Gardening with Galligan: Mulching and other spring chores

CAROL GALLIGAN PHOTO | Galanthus, one of spring’s earliest blooming bulbs, has the common name ‘Snow Drops.’

Galanthus, one of spring’s earliest blooming bulbs, has the common name ‘Snow Drops.’

The Island will soon be bathed from one end to the other in bright yellow, with daffodils and forsythia everywhere.

It’s already begun and soon we will be cheerful. So let’s try to have spring chores done ASAP. Then we can relax and enjoy the bloom and fill vases for every room in the house!

We left off last week addressing mulch. I cited a number of reasons why mulch is a key ingredient for any bed. One reason I neglected to mention but which is germane to our next topic is that if your beds are mulched, when it’s time to fertilize, the task will be easier. And fertilizing is our next spring chore.

Fertilizing should take place once a month beginning in late March, but if you haven’t done so, now is a perfectly good time to begin. On whatever day of the month you choose, you should then follow through in May, June and July. You should not feed in August because you don’t want to encourage new growth at a time when the plant should be winding down its cycle, preparing to go dormant.

Any standard fertilizer is fine.

Reading books or websites about fertilizer is enough to turn anyone off on the entire subject. I know this because for years, they turned me off. Two things were the rub. First was a whole lot about square footage and how much fertilizer you would need, which I could never figure out. Second was the instruction to “scratch it in.” Wisely, the books never mentioned the exact position you would have to be in to “scratch it in” but you didn’t need ingenuity to figure it out. So I simply didn’t do it. Now that I’ve discovered a better way, I see the difference that it makes and I am a faithful feeder. This method will only work if your beds are well-mulched.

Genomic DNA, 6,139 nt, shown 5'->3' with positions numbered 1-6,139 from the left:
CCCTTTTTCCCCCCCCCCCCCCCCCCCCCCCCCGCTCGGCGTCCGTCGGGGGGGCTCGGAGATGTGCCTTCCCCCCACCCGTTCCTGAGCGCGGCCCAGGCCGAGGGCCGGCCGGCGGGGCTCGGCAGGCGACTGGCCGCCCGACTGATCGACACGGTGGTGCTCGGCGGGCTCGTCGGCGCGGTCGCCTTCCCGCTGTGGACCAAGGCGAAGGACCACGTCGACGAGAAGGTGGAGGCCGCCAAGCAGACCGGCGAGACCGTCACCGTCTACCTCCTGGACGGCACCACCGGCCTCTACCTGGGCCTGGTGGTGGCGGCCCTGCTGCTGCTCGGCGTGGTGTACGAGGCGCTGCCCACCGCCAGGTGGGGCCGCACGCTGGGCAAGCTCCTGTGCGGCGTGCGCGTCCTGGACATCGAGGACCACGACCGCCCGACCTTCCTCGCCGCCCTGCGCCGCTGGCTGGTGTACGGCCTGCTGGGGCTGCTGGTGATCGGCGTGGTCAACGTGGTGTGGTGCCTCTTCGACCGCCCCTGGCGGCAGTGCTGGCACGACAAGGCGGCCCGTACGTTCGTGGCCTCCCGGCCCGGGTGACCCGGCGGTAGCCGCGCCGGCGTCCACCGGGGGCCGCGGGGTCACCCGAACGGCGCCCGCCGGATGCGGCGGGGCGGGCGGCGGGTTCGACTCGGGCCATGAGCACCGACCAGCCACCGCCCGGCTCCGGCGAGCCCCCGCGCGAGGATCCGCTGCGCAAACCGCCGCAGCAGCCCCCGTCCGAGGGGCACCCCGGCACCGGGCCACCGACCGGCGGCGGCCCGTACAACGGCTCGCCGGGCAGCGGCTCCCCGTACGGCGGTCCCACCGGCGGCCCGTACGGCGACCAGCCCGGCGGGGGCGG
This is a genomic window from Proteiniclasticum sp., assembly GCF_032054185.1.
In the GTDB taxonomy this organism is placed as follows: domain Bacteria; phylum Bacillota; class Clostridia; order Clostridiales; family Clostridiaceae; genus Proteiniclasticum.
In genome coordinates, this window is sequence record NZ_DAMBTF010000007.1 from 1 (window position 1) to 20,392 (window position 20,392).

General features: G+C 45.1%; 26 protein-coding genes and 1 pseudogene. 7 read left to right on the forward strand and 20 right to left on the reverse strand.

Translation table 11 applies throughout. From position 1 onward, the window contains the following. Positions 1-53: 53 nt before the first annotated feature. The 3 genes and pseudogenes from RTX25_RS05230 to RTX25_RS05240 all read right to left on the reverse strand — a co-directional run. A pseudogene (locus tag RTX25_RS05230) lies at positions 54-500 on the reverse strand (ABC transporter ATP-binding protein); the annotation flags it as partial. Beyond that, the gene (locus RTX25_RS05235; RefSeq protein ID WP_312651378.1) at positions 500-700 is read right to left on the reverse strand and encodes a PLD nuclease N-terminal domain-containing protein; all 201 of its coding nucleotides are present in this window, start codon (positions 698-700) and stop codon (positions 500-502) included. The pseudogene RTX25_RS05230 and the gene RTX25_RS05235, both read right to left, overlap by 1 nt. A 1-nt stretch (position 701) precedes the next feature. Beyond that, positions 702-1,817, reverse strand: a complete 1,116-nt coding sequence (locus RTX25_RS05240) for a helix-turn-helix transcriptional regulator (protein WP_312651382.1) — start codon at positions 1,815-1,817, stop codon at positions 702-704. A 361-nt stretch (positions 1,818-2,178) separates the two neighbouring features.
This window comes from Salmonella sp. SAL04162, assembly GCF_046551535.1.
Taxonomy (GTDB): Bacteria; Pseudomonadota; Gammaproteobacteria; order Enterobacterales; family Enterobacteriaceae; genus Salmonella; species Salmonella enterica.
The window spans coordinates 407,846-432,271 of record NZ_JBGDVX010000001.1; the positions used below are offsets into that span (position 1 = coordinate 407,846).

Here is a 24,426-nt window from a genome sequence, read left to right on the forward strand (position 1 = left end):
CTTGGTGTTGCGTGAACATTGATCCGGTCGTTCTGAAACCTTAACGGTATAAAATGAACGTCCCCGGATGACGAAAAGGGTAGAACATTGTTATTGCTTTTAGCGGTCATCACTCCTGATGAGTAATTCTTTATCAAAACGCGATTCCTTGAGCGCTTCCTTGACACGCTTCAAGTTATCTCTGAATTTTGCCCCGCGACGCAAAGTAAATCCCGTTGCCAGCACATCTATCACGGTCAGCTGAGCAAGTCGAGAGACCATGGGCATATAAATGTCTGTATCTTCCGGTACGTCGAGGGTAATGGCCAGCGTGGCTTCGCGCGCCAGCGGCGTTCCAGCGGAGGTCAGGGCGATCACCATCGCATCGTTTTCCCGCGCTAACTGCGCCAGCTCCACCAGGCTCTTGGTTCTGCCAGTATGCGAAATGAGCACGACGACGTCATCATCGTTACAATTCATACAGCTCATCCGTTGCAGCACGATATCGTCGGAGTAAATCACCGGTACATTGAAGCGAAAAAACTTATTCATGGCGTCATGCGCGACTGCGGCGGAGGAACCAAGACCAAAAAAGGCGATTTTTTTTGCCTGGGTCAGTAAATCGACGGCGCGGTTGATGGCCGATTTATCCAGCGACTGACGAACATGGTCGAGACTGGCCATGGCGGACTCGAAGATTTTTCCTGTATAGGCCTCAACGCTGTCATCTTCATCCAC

Put your large bag of fertilizer ­­— I buy the 40-pound bags ­— in your wheelbarrow with a saucer. Scatter the fertilizer onto the mulch and the little grains will fall down onto the soil with the next rain. Doing this when rain is expected is certainly a good idea, but it will work even if you don’t. If your bed is not mulched, have fun “scratching it in.”

This brings us to our last chore, preparing a large container of conditioned soil for potting seedlings, young plants and filling window boxes. I would recommend the following: In your wheelbarrow, make a mixture of one-third topsoil, one-third peat moss and one-third compost. Stir it well, with or without garden gloves depending on how fussy you are about your fingernails.

Then store it in one of those tin cans. My daughter, when she was young, called this mixture “yum,” because she imagined the plant roots reaching down, finding it, and, I suppose, rubbing their plant- equivalent  tummies and saying “Yum.” And I must confess that I still think of it this way.

Next week we can talk about both forsythia and daffodils, the problems they present and how to solve them. In the meantime, we can enjoy the sunnier days and above all, the absence of snow!